These are just a few examples of the language I hear in conversations almost daily and to which we typically give no thought. We all just nod in familiarity without truly listening or understanding our words.
Perhaps we and our youth and our communities could borrow a strategy from my friend at Special Olympics and begin to pass out our own cards when we hear this and other language that just doesn’t work for us. If we really paid attention to language, what might our cards say?
Recent discussions and outright alarm about the consequences of bullying in our schools has spurred some larger questions about student rights and responsibilities in schools and our daily attention to detail in this regard. In other words, I guess recent tragedies have left me wondering: how did it get so bad for these young people without some awareness or intervention or support by either peers or adults?
On October 30, the American Civil Liberties Union in Nashville is hosting a Students Rights Conference for “high school students to talk and learn about student rights in schools and in the community.” The topics listed on their flyer include:
Freedom of Expression: Students’ rights related to speech, press, dress, the internet and texting.
Street Law: Students’ rights and responsibilities related to the police, the courts, and racial profiling.
Plus: experts on LGBT issues, privacy rights and religious freedom in schools.
Building this level of student awareness and capacity around their rights is core to the creation of more student-centered schools. And yet, I wonder how much schools themselves, specifically at the building level, know about student rights. For that matter, how much do parents and communities know about student rights? As someone who works for a youth organization, how much do I know about student rights? (Not much for my part I’m afraid.)
Perhaps even more critically, what are their rights beyond those explicitly defined by the Constitution? What about those rights more akin to concepts like dignity, respect, and the like? These are often the most nebulous of concepts and yet most of us agree they are most critical to healthy development and safe school environments.
Assuming we all agree that dignity and respect have their place in schools, how do we articulate what they mean as rights and how in the world do we enforce them as a practice? For that matter, how are student rights like dignity systematically communicated, trained, and made a part of the school operations and climate? Whose job is it to enforce and advocate and be a watchdog for the human and constitutional rights of students every day and in every school? What, if any, are the real consequences if student rights (particularly those that are not explicitly Constitutional) are violated?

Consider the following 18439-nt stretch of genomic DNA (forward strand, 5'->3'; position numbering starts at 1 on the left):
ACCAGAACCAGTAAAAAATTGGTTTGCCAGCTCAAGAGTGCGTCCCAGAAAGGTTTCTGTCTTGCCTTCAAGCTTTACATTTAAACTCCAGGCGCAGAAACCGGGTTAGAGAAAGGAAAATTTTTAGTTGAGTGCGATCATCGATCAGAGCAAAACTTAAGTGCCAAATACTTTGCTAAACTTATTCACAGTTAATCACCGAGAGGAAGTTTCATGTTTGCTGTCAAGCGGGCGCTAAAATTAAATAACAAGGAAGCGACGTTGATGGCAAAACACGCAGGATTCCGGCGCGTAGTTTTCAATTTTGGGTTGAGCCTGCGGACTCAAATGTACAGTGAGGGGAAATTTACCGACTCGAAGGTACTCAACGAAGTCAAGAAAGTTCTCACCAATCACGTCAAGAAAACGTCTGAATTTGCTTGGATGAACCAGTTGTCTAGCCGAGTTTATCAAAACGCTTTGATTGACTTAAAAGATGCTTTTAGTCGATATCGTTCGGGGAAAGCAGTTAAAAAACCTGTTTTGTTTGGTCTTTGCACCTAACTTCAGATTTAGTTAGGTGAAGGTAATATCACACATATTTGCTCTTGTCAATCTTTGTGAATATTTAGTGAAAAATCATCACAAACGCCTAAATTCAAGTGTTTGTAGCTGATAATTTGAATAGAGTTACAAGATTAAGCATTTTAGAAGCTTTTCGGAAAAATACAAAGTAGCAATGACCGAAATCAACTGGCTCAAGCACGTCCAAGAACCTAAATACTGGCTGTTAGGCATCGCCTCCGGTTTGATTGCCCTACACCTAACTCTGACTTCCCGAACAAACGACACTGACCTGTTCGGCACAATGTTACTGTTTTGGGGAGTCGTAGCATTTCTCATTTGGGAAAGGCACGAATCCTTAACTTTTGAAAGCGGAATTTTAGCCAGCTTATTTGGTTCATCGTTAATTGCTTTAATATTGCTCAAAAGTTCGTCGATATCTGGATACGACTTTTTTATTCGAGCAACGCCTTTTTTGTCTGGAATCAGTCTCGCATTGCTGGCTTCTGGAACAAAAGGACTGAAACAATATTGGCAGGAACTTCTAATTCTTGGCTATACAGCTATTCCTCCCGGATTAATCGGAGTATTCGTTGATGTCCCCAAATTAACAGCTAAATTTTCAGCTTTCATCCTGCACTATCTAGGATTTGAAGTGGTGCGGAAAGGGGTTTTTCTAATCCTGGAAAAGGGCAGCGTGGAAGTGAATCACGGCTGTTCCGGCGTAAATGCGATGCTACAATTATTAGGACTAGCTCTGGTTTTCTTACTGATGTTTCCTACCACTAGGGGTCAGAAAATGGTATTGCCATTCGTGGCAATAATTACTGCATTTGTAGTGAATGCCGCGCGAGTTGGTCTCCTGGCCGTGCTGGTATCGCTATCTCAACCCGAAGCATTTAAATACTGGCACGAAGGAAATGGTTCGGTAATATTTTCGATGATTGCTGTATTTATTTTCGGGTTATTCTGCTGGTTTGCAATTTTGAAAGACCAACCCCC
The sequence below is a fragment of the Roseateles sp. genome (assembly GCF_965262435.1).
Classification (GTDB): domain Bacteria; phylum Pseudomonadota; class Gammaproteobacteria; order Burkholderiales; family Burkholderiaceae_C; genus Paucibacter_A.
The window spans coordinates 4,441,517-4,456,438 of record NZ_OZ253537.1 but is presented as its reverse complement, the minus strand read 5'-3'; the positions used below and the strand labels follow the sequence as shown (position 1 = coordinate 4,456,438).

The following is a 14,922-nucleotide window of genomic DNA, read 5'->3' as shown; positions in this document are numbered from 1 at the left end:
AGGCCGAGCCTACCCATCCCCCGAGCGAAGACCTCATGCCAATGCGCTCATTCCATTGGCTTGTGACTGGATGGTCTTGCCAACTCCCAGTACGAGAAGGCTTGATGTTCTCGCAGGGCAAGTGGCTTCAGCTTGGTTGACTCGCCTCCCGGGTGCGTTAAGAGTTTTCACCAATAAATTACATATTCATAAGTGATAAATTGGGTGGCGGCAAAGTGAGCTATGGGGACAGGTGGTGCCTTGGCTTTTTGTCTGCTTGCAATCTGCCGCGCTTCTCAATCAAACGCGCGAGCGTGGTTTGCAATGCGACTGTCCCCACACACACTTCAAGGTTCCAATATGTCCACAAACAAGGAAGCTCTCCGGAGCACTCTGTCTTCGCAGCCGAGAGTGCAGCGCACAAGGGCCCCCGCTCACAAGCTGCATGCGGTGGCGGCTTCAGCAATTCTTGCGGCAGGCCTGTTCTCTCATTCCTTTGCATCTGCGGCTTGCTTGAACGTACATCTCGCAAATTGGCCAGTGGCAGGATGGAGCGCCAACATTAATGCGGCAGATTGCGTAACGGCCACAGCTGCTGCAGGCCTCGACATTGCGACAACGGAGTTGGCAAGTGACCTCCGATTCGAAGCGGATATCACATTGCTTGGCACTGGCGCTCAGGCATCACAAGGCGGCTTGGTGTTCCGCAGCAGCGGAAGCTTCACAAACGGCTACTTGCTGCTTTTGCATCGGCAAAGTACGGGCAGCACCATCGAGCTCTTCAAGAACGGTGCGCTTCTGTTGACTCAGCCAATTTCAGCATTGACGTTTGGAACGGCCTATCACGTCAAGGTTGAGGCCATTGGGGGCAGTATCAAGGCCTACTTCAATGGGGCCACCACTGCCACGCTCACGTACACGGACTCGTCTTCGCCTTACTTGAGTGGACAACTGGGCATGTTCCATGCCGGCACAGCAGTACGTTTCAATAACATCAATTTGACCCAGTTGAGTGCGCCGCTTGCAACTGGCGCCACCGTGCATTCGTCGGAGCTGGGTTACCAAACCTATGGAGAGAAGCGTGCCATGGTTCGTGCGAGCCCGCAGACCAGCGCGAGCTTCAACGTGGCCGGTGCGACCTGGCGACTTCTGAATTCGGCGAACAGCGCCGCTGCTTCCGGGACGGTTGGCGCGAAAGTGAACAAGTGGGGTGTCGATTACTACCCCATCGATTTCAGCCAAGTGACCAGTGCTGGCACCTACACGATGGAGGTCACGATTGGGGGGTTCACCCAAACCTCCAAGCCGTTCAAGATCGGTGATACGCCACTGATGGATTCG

I sincerely don’t know the answers to these questions, and I struggle to be an effective advocate for and with young people due to this lack of clarity.
For instance, have my rights been violated if:
I simply do not know where the line between bad practice and a violation of rights resides. I believe we need to clarify that line.
With no clear student rights, there can be no accountability. With no accountability, there is no way to build the collective and there is no target for positive change. If we are as a nation looking toward a new day and age in public education, where is this discussion (with students) of student rights in our national campaign to reform our schools?
Importantly, with defined rights also comes responsibility. So, on the flip side, where is the discussion (again with students) of student responsibilities in schools? What are the explicit, active roles students play in creating a positive school environment (and “staying out of trouble” and “passing” classes are not sufficient)? Are there any? Do they know it? Have they been trained and prepared with the skills and processes to carry them out effectively?
If we ever want to stop bullying, for example, it will only be through the power of students to take on this issue with a clear understanding of their rights and responsibilities. As long as student safety, for instance, is someone else’s (an adult’s) responsibility, students will not see or understand their role as a solution to a problem that they very clearly know exists. There simply will never be enough adult leaders with enough ubiquity to match the reach and impact of peer-to-peer relationships among students. To secure the true dignity and respect of all students in schools (and all adults for that matter), we need to articulate what this means and share the responsibility for living it every day.
Students need to understand their rights and responsibilities. The entire education community needs to understand student rights and responsibilities. Together, we need to hold each other accountable for these rights and responsibilities.
If a tree falls in the woods and no one is there to hear it, does it make a sound? If no one is watching and no one is listening to the rights of students, do they exist?